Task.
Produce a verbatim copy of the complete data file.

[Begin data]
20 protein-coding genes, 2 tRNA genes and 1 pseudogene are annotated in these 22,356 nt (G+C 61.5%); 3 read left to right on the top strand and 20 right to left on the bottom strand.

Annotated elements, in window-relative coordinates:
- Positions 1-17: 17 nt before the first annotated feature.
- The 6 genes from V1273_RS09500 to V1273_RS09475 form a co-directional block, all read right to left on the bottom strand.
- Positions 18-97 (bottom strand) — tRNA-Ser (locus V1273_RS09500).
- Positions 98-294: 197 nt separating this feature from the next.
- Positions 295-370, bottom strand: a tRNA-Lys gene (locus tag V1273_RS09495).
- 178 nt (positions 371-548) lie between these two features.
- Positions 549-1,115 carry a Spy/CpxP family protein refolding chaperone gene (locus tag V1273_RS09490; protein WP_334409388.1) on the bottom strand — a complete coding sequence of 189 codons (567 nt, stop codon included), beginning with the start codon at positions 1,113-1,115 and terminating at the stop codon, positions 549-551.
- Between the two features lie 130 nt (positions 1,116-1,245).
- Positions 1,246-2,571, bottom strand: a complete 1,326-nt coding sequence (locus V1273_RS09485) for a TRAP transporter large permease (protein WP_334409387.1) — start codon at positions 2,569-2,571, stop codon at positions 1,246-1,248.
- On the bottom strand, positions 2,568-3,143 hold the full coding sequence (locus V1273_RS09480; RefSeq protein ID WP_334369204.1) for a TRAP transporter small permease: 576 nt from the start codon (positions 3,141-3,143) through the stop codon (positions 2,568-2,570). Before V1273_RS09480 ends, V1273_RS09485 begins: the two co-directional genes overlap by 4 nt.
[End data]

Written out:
20 protein-coding genes, 2 tRNA genes and 1 pseudogene are annotated in these 22,356 nt (G+C 61.5%); 3 read left to right on the top strand and 20 right to left on the bottom strand.

Annotated elements, in window-relative coordinates:
- Positions 1-17: 17 nt before the first annotated feature.
- The 6 genes from V1273_RS09500 to V1273_RS09475 form a co-directional block, all read right to left on the bottom strand.
- Positions 18-97 (bottom strand) — tRNA-Ser (locus V1273_RS09500).
- Positions 98-294: 197 nt separating this feature from the next.
- Positions 295-370, bottom strand: a tRNA-Lys gene (locus tag V1273_RS09495).
- 178 nt (positions 371-548) lie between these two features.
- Positions 549-1,115 carry a Spy/CpxP family protein refolding chaperone gene (locus tag V1273_RS09490; protein WP_334409388.1) on the bottom strand — a complete coding sequence of 189 codons (567 nt, stop codon included), beginning with the start codon at positions 1,113-1,115 and terminating at the stop codon, positions 549-551.
- Between the two features lie 130 nt (positions 1,116-1,245).
- Positions 1,246-2,571, bottom strand: a complete 1,326-nt coding sequence (locus V1273_RS09485) for a TRAP transporter large permease (protein WP_334409387.1) — start codon at positions 2,569-2,571, stop codon at positions 1,246-1,248.
- On the bottom strand, positions 2,568-3,143 hold the full coding sequence (locus V1273_RS09480; RefSeq protein ID WP_334369204.1) for a TRAP transporter small permease: 576 nt from the start codon (positions 3,141-3,143) through the stop codon (positions 2,568-2,570). Before V1273_RS09480 ends, V1273_RS09485 begins: the two co-directional genes overlap by 4 nt.